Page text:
What’s a pastor to do when she’s got the flu?

I’ll be honest: this is a tale of personal experience.

I’ve been down and out of commission with the flu, or something equally gross and debilitating. (And yes, I got my shot). Instead of feeling completely pitiful, I’ve spent my sick time trying to practice what I’m about to preach to you. Because as we all know, you will get sick at some point. So what’s a busy pastor to do?

  1. Accept the sickness. You are human. You come into contact with illness. I had to accept that I couldn’t write a newsletter last week, and I had to reschedule several appointments. Use your prayer practice to help you accept it, and to claim the reality that God loves you no matter how “productive” you are or aren’t. At times of illness I learn how attached I am to my own productivity, and how much I judge my worth by how much I get done. Embrace the reality of God’s love no matter how you feel or what you can do. Catch yourself when you start to complain. It won’t help you feel better; it reinforces your negative feelings, and it moves you away from acceptance
  2. Marshall your support. I find many clergy are happy to give help but reluctant to receive it, even in the short term. Does your church have a group who helps those who are ill? It might be a ministry to them to ask them to bring a meal. When you do ask for help, from anyone, practice being specific. “Can you bring me some chicken soup?” “Will you bring me some bath salts?” “Would you be willing to lead the staff meeting on Thursday?” And if you’re up for it, connect with your extended family in some way. Who is the most supportive person in your family? I talked with my brother (actually, he called me), and even though I wasn’t up to much of a conversation I felt encouraged by the connection.
  3. Set goals for yourself. This is especially for the time when you are recovering. They can be extremely small: Here are a few ideas:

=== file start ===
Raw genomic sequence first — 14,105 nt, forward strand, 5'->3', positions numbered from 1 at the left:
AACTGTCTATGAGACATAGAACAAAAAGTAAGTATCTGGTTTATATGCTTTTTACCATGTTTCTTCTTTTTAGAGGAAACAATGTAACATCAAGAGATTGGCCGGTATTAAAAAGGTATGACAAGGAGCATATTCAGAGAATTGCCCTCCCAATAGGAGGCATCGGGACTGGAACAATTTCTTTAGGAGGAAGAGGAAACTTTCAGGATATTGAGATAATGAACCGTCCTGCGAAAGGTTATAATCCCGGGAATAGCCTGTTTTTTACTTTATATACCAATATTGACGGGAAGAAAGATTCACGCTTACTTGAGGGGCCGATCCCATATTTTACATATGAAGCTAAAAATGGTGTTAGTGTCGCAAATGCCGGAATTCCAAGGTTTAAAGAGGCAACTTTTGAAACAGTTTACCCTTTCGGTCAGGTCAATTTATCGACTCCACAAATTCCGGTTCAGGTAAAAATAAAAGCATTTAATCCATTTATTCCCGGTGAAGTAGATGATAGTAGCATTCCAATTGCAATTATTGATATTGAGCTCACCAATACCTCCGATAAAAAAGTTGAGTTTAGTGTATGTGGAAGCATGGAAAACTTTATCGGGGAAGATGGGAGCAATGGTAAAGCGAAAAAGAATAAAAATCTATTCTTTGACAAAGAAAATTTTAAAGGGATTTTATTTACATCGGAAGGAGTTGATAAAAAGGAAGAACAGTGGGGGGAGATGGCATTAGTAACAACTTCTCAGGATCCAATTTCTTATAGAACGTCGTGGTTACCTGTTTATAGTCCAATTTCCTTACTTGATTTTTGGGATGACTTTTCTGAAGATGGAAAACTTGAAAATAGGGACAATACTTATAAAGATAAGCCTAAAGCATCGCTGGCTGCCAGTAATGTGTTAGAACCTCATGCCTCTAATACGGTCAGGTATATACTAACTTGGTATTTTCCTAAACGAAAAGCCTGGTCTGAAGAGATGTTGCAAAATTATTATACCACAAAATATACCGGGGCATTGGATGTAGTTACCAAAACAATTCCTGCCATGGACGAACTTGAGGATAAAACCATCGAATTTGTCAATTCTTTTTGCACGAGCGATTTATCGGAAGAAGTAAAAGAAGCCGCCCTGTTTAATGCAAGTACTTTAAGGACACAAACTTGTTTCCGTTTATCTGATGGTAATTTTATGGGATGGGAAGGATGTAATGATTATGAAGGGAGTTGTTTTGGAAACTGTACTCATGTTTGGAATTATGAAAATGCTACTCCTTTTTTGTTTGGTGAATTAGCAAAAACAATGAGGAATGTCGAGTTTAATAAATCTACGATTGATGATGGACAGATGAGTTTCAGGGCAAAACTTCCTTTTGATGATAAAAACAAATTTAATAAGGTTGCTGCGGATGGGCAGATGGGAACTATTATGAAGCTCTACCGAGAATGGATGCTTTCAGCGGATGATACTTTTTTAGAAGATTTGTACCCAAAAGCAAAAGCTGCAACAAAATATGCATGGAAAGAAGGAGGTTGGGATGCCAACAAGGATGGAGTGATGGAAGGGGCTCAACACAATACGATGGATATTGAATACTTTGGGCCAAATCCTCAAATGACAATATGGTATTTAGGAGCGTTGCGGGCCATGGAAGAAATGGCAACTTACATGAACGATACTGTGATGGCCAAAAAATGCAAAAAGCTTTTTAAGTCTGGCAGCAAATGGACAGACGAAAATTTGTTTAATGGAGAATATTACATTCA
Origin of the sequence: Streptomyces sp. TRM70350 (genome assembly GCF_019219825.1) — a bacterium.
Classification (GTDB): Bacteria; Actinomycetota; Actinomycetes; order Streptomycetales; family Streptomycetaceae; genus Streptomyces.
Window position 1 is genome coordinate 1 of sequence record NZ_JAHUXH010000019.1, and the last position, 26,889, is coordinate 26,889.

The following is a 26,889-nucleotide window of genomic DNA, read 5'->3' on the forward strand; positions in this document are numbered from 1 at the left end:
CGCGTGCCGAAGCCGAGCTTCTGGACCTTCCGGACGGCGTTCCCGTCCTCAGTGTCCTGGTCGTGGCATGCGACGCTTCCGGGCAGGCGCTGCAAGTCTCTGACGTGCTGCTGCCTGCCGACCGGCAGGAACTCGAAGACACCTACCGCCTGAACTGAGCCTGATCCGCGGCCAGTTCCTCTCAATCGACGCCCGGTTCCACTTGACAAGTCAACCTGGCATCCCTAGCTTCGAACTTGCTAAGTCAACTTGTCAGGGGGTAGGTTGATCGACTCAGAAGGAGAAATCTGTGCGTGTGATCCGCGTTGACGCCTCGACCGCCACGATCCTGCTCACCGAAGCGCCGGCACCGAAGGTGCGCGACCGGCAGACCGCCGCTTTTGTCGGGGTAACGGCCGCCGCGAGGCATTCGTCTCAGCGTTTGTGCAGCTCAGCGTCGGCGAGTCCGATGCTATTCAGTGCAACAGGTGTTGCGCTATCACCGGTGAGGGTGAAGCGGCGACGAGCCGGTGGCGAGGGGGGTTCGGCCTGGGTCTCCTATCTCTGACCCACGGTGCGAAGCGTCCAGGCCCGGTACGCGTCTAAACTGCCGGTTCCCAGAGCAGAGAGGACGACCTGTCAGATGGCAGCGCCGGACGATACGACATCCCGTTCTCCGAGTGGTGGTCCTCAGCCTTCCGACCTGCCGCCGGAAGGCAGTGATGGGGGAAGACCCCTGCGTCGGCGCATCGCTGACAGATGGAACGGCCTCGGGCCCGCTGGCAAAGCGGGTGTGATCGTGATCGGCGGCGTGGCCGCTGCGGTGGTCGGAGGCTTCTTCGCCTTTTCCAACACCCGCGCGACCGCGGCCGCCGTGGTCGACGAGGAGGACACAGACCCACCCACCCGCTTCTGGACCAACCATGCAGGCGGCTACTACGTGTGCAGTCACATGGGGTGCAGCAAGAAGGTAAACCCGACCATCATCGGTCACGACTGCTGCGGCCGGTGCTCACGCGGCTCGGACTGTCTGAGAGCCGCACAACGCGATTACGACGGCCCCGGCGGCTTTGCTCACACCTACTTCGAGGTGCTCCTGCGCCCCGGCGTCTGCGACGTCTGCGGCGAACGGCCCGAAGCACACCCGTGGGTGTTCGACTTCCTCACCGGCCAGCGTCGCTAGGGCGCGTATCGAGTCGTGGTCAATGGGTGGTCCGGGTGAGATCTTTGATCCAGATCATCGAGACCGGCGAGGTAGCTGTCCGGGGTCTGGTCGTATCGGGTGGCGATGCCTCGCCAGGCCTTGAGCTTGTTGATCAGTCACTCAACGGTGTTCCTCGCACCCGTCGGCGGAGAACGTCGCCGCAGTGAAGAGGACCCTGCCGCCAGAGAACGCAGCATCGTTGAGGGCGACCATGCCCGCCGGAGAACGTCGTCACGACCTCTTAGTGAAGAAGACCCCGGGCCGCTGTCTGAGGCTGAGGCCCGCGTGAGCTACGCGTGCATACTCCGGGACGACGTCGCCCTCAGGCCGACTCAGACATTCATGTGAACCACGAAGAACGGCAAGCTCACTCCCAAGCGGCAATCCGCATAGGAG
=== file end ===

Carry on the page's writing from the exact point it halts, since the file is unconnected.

• Make your bed. (Then give yourself a high five when you do it!)
  • Read three verses of Scripture.
  • Spend 10 minutes answering emails (the easy ones).
  • Call one shut-in. (Oone of the ones who makes you feel happy to talk to)
  • Find an old sermon on Sunday’s text to revise. (Yes, it’s OK.)
  • Take a 3-5 minute walk outside if you can.

Instead of beating yourself up for what you can’t do, celebrate what you are able to do as you get better. Also take a minute to thank your body for all it has done in the past and is currently doing for you.

Finally, consider again and again the words of Paul in Philippians 1:4-12 (NRSV):

Rejoice in the Lord always; again I will say, Rejoice. Let your gentleness be known to everyone. The Lord is near. Do not worry about anything, but in everything by prayer and supplication with thanksgiving let your requests be made known to God. And the peace of God, which surpasses all understanding, will guard your hearts and your minds in Christ Jesus.

What do you do to support yourself when you are ill?

In sickness and health,

Margaret

P.S. I am feeling on the up and up. Stay tuned for next week’s email – it’s a good one!

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